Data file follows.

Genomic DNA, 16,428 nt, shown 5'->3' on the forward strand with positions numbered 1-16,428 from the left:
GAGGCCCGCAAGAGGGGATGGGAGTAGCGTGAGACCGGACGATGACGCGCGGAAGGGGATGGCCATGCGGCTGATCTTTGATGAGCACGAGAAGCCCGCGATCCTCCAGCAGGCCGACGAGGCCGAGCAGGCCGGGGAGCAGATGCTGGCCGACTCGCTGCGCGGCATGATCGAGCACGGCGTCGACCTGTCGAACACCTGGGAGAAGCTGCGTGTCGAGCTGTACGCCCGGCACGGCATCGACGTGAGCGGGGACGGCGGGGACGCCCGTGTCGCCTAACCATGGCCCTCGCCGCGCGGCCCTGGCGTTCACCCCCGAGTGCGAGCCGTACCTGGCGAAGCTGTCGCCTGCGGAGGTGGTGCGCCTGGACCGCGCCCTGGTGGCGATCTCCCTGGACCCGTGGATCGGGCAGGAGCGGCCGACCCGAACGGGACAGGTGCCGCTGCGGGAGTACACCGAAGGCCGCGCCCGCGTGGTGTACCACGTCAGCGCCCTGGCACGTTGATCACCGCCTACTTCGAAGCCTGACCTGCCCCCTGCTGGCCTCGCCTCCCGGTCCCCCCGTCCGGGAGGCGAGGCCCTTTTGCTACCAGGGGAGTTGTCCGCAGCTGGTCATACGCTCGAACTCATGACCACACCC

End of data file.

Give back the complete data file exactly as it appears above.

Genomic DNA, 16,428 nt, shown 5'->3' on the forward strand with positions numbered 1-16,428 from the left:
GAGGCCCGCAAGAGGGGATGGGAGTAGCGTGAGACCGGACGATGACGCGCGGAAGGGGATGGCCATGCGGCTGATCTTTGATGAGCACGAGAAGCCCGCGATCCTCCAGCAGGCCGACGAGGCCGAGCAGGCCGGGGAGCAGATGCTGGCCGACTCGCTGCGCGGCATGATCGAGCACGGCGTCGACCTGTCGAACACCTGGGAGAAGCTGCGTGTCGAGCTGTACGCCCGGCACGGCATCGACGTGAGCGGGGACGGCGGGGACGCCCGTGTCGCCTAACCATGGCCCTCGCCGCGCGGCCCTGGCGTTCACCCCCGAGTGCGAGCCGTACCTGGCGAAGCTGTCGCCTGCGGAGGTGGTGCGCCTGGACCGCGCCCTGGTGGCGATCTCCCTGGACCCGTGGATCGGGCAGGAGCGGCCGACCCGAACGGGACAGGTGCCGCTGCGGGAGTACACCGAAGGCCGCGCCCGCGTGGTGTACCACGTCAGCGCCCTGGCACGTTGATCACCGCCTACTTCGAAGCCTGACCTGCCCCCTGCTGGCCTCGCCTCCCGGTCCCCCCGTCCGGGAGGCGAGGCCCTTTTGCTACCAGGGGAGTTGTCCGCAGCTGGTCATACGCTCGAACTCATGACCACACCC